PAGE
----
"The latest voting alliance has been formed by the Tigers and Phillies organizations, two of baseball's most storied franchises. They are encouraging businesses located throughout Michigan and Pennsylvania to allow their employees time today and Thursday to vote for Inge and Victorino."I hope it works. Brandon really deserves to be an All-Star, he has been having a great year and picking up the slack for his Detroit teammates. I also hear he is a really nice guy. Shane Victorino deserves the honor as well, for last year and this.
Please go vote for Inge and Victorino, you have until 4pm today.
Wednesday, July 08, 2009
Created by The Oatmeal...which is to say not really addicted to Twitter. I like it because I have a few local people and news outlets that I follow, for following NASA, especially NASA Wallops and the moon probes, and for some national news that I follow. For my own tweets, I usually just post a link to the stuff here that I think people would be interested in.
Tuesday, July 07, 2009
If you don't have a National League favorite, please stringly consider adding Shane Victorino of the Phillies on the National league side of your ballot.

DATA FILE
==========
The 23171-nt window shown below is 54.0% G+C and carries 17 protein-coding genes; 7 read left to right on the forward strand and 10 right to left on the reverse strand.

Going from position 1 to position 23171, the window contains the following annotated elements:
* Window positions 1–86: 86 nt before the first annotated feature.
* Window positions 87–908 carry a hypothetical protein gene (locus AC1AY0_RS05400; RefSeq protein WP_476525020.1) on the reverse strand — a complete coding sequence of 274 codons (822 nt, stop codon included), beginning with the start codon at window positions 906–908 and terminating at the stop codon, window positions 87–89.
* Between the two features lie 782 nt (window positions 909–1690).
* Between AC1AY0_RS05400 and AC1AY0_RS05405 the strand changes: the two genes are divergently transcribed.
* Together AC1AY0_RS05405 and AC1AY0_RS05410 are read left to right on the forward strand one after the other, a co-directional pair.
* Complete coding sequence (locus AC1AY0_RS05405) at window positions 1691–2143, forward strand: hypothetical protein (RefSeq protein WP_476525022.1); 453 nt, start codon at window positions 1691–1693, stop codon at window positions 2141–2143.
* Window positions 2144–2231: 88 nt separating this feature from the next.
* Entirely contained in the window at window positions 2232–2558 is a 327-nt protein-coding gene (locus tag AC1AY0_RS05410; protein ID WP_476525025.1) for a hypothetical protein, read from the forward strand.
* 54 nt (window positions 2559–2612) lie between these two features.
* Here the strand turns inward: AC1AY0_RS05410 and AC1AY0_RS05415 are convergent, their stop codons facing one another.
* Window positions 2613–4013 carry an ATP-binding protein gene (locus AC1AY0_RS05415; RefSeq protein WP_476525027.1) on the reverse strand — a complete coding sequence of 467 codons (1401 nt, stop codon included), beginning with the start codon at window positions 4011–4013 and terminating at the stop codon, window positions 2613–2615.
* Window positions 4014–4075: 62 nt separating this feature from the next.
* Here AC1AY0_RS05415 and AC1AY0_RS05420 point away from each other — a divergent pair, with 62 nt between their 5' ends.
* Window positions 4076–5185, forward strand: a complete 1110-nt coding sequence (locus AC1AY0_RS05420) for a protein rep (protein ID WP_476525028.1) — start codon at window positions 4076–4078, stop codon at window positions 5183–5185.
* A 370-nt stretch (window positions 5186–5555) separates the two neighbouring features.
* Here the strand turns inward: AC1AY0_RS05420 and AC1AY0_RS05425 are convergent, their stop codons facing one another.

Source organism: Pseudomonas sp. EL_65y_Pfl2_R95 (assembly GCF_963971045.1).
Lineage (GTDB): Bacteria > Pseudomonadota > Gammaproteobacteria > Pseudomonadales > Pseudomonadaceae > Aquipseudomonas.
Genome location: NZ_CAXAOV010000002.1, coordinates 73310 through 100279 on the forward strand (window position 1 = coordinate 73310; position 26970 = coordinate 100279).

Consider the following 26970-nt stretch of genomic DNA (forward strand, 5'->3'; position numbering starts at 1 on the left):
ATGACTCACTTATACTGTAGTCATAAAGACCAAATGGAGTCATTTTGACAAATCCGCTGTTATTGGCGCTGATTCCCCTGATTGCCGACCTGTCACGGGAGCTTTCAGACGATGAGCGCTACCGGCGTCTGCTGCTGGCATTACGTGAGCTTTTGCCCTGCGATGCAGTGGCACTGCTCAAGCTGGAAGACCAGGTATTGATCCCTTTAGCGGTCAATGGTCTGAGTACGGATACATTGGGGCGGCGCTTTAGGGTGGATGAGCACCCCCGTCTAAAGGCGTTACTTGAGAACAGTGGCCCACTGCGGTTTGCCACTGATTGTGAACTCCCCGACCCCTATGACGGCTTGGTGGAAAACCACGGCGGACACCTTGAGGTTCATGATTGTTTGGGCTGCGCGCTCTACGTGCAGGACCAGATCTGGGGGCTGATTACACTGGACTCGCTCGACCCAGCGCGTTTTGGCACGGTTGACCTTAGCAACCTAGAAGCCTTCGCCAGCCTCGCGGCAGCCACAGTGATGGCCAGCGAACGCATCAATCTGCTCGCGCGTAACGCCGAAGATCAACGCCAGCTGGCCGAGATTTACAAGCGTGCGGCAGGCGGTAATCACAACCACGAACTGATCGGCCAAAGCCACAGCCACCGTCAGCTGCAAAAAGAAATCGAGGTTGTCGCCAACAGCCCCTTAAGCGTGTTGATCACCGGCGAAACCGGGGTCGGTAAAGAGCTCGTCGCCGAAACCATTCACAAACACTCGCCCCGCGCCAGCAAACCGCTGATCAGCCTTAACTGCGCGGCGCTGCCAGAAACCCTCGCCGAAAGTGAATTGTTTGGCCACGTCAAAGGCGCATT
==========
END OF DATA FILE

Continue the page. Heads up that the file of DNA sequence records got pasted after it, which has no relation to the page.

I suppose they were either planted just before we got there and needed some time to grow to flowering stage. The other variable that changed in this uncontrolled experiment is that some of the trees on our side and on the other side of the creek that were shading this clump and others by the creek have fallen down and been removed. Thus it is sunnier in these locations than before.
The only reason I want to know what finally got them to bloom is I may want to encourage these plants in the future and need to duplicate the conditions. Time means just wait, but sun means choose the planting location carefully. Are there any experts out there with an explanation?
Saturday, July 04, 2009
Facing to the right (looking north) of where we finally saw the Wilmington fire works were someone else's that were shot off around 9:30, before Wilmington's at 9:45. Still don;t quite know who these belong to, but I had a better view of them. My guess is Wilmington Country Club, any Delawareans want to confirm or deny this?
This one looks like a red blood cell.
Happy Independence Day!